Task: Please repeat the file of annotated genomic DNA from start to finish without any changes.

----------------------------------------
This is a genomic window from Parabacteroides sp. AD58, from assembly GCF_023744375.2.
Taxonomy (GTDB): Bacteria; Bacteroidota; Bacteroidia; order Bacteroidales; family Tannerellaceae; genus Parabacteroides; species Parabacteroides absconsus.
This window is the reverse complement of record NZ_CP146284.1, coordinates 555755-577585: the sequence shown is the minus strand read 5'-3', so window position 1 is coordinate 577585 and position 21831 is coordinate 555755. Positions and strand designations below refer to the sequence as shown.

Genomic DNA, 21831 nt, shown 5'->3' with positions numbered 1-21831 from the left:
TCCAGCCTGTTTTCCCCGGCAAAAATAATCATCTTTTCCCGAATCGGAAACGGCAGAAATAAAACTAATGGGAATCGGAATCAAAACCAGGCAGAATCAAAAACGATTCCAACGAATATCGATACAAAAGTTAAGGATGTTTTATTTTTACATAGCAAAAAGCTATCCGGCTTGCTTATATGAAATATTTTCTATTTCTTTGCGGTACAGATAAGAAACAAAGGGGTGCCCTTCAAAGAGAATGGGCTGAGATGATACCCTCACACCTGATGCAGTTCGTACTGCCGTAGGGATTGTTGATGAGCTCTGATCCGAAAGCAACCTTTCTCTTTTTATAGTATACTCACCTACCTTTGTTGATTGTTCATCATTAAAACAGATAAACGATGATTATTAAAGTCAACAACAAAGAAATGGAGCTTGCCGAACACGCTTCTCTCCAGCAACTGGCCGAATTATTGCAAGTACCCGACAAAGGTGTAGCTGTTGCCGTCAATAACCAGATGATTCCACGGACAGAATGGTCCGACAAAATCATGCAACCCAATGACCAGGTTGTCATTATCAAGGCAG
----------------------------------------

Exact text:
This is a genomic window from Parabacteroides sp. AD58, from assembly GCF_023744375.2.
Taxonomy (GTDB): Bacteria; Bacteroidota; Bacteroidia; order Bacteroidales; family Tannerellaceae; genus Parabacteroides; species Parabacteroides absconsus.
This window is the reverse complement of record NZ_CP146284.1, coordinates 555755-577585: the sequence shown is the minus strand read 5'-3', so window position 1 is coordinate 577585 and position 21831 is coordinate 555755. Positions and strand designations below refer to the sequence as shown.

Genomic DNA, 21831 nt, shown 5'->3' with positions numbered 1-21831 from the left:
TCCAGCCTGTTTTCCCCGGCAAAAATAATCATCTTTTCCCGAATCGGAAACGGCAGAAATAAAACTAATGGGAATCGGAATCAAAACCAGGCAGAATCAAAAACGATTCCAACGAATATCGATACAAAAGTTAAGGATGTTTTATTTTTACATAGCAAAAAGCTATCCGGCTTGCTTATATGAAATATTTTCTATTTCTTTGCGGTACAGATAAGAAACAAAGGGGTGCCCTTCAAAGAGAATGGGCTGAGATGATACCCTCACACCTGATGCAGTTCGTACTGCCGTAGGGATTGTTGATGAGCTCTGATCCGAAAGCAACCTTTCTCTTTTTATAGTATACTCACCTACCTTTGTTGATTGTTCATCATTAAAACAGATAAACGATGATTATTAAAGTCAACAACAAAGAAATGGAGCTTGCCGAACACGCTTCTCTCCAGCAACTGGCCGAATTATTGCAAGTACCCGACAAAGGTGTAGCTGTTGCCGTCAATAACCAGATGATTCCACGGACAGAATGGTCCGACAAAATCATGCAACCCAATGACCAGGTTGTCATTATCAAGGCAG